Chat Leftovers: Tamarind, Baking Stones, First Set of Pots/Pans
Bethesda, Md.: Can you recommend a substitute for tamarind concentrate? I found a yummy sounding recipe for a soba noodle salad with papaya and shrimp that calls for one-third cup. Where would I find tamarind concentrate and is it worth the effort? I don't want to make an investment in something I won't use again.
For those who are just getting acquainted, tamarind is the podded fruit of a tree native to Asia. The long barky-like pods (pictured, right) contain seeds and a pulp with a sweet-and-sour flavor. It’s dried into concentrate, either as a brick (usually frozen) or as seedless pulp, from a jar. Either way, the pulp needs to be diluted in water, as the flavor is intensely sour.
Tamarind figures into Asian, East Indian, Middle Eastern and Latino cuisines, which means it’s readily available at any number of ethnic grocery stores in the D.C. area. Although you can substitute lemon or lime juice mixed with either brown sugar or molasses (according to Cook’s Thesaurus), I do think it’s worth tracking down just for the sensory experience.
Kate over at Global Gourmet does a fine job of explaining how to soften up a hunk of frozen tamarind, so as to extract the liquid and leave behind the sinewy pulp and seeds.
Over at Thai Kitchen, a supermarket brand of Asian sauces and condiments, Worcestershire sauce is considered a worthy substitute, which makes sense since it consists of tamarind, molasses and anchovies, to name a few.
U Street, Washington, D.C.: Here's another pizza stone question for you, Kim. I have one that I received as a gift and have really enjoyed using. The problem is that I never really know how to wash it properly -- maybe I'm being paranoid, but I always feel like it's not fully clean. Any suggestions?
Stoneware is porous, which means soap, as tempting as it may be, will be absorbed by the stone and make the next pizza pie a soapy pie. Much like a cast-iron skillet, all you need is hot water and a scrubbing sponge, with more emphasis on the sponge than the water. I’ve also heard of cooks making a paste of baking soda to help remove stubborn stuck-on bits. Whatever you do, wash your stone when completely cool!
San Francisco, Calif.: I'm learning to cook for the first time (even though I'm now 32 years old) and am starting to learn about the different types of pots and pans. I'm confused about whether or not I need an iron-clad pan. I was told that it's good to cook food in an iron-clad pan because it instills some iron in the food. But it seems so heavy -- and I don’t know how one bothers to clean it. Any advice on must-have pots and pans?
First thing’s first, San Francisco: Give yourself a high-five for embarking on your new adventure. It’s never too late to learn! As much as I love my cast-iron pans, I’m not sure that’s what I’d start out with as a newbie cook. Unlike other pots and pans, iron cookware requires a different kind of relationship, one of special care rather than uncommitted wash-and-go. Unless an iron skillet has been passed down to you in good, unrusted condition, it will need to be “re-seasoned,” which usually some scrubbing (and rust removal) and a hot oil treatment. But there’s more; to maintain its nonstick sheen, you must wash with hot water and a scrubber only, then dry on top of the stove and finish off with a thin layer of oil EVERY TIME YOU USE THE PAN.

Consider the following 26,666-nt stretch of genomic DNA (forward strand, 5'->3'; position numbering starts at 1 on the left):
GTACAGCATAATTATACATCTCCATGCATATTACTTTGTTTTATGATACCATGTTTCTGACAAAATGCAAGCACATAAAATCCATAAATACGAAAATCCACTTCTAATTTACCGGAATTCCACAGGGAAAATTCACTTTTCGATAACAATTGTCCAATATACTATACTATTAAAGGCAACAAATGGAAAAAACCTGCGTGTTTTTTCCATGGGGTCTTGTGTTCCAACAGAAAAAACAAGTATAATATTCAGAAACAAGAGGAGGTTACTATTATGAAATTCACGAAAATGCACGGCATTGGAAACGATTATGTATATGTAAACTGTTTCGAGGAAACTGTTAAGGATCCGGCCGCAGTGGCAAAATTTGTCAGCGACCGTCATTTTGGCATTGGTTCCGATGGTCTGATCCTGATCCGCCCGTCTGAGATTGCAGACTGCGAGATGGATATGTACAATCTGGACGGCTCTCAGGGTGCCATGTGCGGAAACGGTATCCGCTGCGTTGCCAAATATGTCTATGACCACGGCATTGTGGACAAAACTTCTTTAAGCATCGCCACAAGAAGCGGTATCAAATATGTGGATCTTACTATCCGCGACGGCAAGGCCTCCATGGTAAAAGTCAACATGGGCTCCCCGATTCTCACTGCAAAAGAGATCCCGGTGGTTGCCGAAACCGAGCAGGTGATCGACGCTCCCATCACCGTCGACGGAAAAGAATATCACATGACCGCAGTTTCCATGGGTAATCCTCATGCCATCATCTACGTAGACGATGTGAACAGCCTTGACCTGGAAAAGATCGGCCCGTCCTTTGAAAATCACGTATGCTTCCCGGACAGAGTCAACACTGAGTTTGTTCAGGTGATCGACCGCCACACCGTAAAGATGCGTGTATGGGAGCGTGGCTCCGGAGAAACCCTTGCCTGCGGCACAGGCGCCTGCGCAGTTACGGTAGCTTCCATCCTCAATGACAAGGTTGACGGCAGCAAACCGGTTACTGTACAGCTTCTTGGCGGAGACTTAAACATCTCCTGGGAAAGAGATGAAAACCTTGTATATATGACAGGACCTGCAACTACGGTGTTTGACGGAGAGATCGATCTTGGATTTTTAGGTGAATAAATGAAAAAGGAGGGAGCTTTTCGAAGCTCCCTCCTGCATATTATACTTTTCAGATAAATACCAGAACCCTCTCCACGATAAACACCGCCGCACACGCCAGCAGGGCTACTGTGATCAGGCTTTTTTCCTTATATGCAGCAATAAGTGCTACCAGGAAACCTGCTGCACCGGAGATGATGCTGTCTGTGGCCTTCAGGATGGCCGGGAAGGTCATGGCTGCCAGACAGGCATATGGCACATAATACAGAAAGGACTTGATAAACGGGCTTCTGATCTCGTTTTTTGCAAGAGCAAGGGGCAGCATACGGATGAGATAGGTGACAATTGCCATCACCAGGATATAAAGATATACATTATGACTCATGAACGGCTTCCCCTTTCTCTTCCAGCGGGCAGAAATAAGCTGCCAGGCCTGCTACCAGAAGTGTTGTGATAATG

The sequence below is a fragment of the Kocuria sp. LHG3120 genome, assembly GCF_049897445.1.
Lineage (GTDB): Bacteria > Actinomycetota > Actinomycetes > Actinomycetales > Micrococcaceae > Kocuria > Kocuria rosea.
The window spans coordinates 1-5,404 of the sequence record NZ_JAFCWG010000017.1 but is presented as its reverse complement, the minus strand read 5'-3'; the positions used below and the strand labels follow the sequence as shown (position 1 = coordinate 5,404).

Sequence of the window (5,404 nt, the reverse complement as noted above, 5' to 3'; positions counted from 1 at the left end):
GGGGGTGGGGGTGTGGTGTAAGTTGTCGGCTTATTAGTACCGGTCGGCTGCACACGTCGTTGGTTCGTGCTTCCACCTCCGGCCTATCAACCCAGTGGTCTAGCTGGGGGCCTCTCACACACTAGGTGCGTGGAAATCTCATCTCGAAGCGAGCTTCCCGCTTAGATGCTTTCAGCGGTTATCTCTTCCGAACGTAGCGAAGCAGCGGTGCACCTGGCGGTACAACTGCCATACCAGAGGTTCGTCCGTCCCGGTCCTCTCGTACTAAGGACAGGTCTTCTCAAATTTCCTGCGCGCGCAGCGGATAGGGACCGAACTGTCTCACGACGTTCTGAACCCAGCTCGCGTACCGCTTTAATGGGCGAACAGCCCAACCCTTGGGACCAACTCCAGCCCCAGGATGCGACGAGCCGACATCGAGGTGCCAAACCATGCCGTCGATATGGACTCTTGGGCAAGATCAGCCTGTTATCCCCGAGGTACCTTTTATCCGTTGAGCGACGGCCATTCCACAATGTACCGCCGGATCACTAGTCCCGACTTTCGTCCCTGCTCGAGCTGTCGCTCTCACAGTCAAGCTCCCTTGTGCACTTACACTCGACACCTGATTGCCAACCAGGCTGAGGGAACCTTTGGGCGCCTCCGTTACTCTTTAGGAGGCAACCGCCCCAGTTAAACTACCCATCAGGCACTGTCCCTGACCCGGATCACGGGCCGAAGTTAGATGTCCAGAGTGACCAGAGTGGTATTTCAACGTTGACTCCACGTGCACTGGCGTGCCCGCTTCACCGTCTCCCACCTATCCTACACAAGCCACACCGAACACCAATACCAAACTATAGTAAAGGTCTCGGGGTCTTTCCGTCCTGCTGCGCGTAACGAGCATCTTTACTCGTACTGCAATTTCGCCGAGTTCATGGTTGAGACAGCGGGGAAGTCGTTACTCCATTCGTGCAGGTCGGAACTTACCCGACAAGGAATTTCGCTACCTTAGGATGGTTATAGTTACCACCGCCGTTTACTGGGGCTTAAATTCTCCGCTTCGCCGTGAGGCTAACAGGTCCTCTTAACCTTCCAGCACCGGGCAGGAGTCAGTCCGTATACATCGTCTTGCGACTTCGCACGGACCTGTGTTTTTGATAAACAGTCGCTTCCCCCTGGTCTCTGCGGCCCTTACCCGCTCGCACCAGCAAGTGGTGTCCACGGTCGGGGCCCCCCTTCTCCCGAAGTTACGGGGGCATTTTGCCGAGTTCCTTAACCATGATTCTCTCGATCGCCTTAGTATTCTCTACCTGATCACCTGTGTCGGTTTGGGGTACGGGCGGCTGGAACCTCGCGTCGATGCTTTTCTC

For a first timer, this may sound overwhelming, but a cast-iron skillet, if well looked after, is a friend for life, and loves you back with the most wonderful non-stick finish (and without all those chemicals).
As for equipping your baterie de cuisine (that’s French for pots ‘n’ pans), I always recommend mixing and matching rather than buying a set. Different brands have different strengths, and it’s best to shop around for the pieces that speak to you and the kitchen projects you have in mind. You’ll want a pot deep enough for pasta, for example, and another lidded deep pot for soups, stews or beans, if those are of interest. I’d get maybe 3 or 4 pieces to start, try them out for a while, then expand if you’re still feeling jazzy about cooking and want to keep going.
Food Safety?: Are there ways to "fix" some safety issues, i.e., if food doesn't get refrigerated, does it help to then freeze it for a few days? Or to boil it for a while? Or should it just be pitched? (This obviously isn't foodstuff for sale/non-family consumption.) Are there guidelines somewhere you could refer us to? Right now I'm seen as "hypersensitive," "controlling" and "hurtful" in voicing my concerns and objections to food safety/handling. I'd like to be able to point to reference materials so it feels like information sharing rather than personal attacks on someone's cooking.
Generally speaking, there’s no “fixing” food that’s been stored improperly, regardless of the circumstances. A good place to start reading up on the basics of proper food handling is the USDA’s Food Safety and Inspection Service site.
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